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Theresa May calls early general election on 8 June

The prime minister has announced that a Commons vote will be held on Wednesday.

Theresa May has called an early general election, which will take place on 8 June.

On the steps of Downing Street, the prime minister said that her decision was driven by Labour and Lib Dem "threats" to vote against the final deal on Brexit.

"The country is coming together but Westminster is not," she said.

Theresa May makes the announcement outside Number 10.

May will call a Commons vote on Wednesday. This is a requirement of the Fixed Term Parliaments Act, which mandates an election every five years. However, it also includes provisions for an early vote. (My colleague Julia explains them here.)

A YouGov poll published on Sunday put the Tories on 44 per cent, with Labour on 23 per cent. The Lib Dems were on 12 per cent and Ukip on 10 per cent. 

The Conservatives have a working majority of 16 in the House of Commons. If the YouGov polls were replicated at a general election, the Conservatives would have a majority of significantly more than 100. 

That, in turn, would make passing controversial Brexit legislation - on which many Tories have talked about rebelling - far easier.

An election will also give Theresa May a mandate of her own - based on her manifesto. As the national insurance row showed in the wake of the Budget, May and her chancellor Philip Hammond have recently felt constrained by the prospectus they inherited from the Cameron/Osborne era.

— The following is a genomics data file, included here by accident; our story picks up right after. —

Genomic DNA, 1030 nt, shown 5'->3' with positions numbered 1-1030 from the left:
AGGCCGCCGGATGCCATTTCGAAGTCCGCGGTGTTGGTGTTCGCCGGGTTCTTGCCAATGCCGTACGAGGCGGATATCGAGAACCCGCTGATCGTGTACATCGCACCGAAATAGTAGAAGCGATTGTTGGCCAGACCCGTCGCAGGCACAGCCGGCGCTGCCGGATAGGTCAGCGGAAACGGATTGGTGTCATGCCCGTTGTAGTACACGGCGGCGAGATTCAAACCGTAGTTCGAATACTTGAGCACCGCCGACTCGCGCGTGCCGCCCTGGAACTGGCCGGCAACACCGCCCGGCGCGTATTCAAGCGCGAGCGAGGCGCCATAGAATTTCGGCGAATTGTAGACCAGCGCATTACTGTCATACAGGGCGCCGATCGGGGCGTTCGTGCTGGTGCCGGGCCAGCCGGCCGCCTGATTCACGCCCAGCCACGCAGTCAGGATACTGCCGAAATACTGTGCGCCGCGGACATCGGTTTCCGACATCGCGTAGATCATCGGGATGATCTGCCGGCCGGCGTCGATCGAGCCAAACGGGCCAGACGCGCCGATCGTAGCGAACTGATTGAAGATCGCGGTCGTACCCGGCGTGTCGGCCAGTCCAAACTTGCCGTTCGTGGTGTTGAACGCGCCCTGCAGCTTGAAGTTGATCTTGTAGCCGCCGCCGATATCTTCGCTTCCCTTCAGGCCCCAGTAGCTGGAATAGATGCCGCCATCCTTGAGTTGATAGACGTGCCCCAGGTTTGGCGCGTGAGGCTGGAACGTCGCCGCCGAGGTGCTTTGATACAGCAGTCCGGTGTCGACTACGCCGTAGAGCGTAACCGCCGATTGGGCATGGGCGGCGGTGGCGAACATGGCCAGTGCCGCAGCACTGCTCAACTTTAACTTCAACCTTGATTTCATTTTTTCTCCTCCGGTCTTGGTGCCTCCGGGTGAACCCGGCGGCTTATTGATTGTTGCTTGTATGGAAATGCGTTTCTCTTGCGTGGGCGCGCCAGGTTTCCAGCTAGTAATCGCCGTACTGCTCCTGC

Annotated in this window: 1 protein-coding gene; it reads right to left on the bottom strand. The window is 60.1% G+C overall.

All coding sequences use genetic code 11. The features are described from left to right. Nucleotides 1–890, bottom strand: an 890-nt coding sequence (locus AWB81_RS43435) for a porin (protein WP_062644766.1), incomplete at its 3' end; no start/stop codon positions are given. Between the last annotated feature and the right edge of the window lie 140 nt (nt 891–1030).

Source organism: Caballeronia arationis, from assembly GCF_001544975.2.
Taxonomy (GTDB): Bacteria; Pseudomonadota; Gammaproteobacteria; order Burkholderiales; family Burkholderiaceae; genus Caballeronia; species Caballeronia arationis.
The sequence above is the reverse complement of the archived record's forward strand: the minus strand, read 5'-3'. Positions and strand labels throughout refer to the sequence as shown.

The announcement is a sharp U-turn for May, who was briefing as recently as last month that there would be no early election. She also turned down Nicola Sturgeon's request for a second referendum on Scottish independence on the grounds it would cause "instability" while Brexit negotiations were ongoing.

Helen Lewis is deputy editor of the New Statesman. She has presented BBC Radio 4’s Week in Westminster and is a regular panellist on BBC1’s Sunday Politics.

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Theresa May's offer to EU citizens leaves the 3 million with unanswered questions

So many EU citizens, so little time.

Ahead of the Brexit negotiations with the 27 remaining EU countries, the UK government has just published its pledges to EU citizens living in the UK, listing the rights it will guarantee them after Brexit and how it will guarantee them. The headline: all 3 million of the country’s EU citizens will have to apply to a special “settled status” ID card to remain in the UK after it exist the European Union.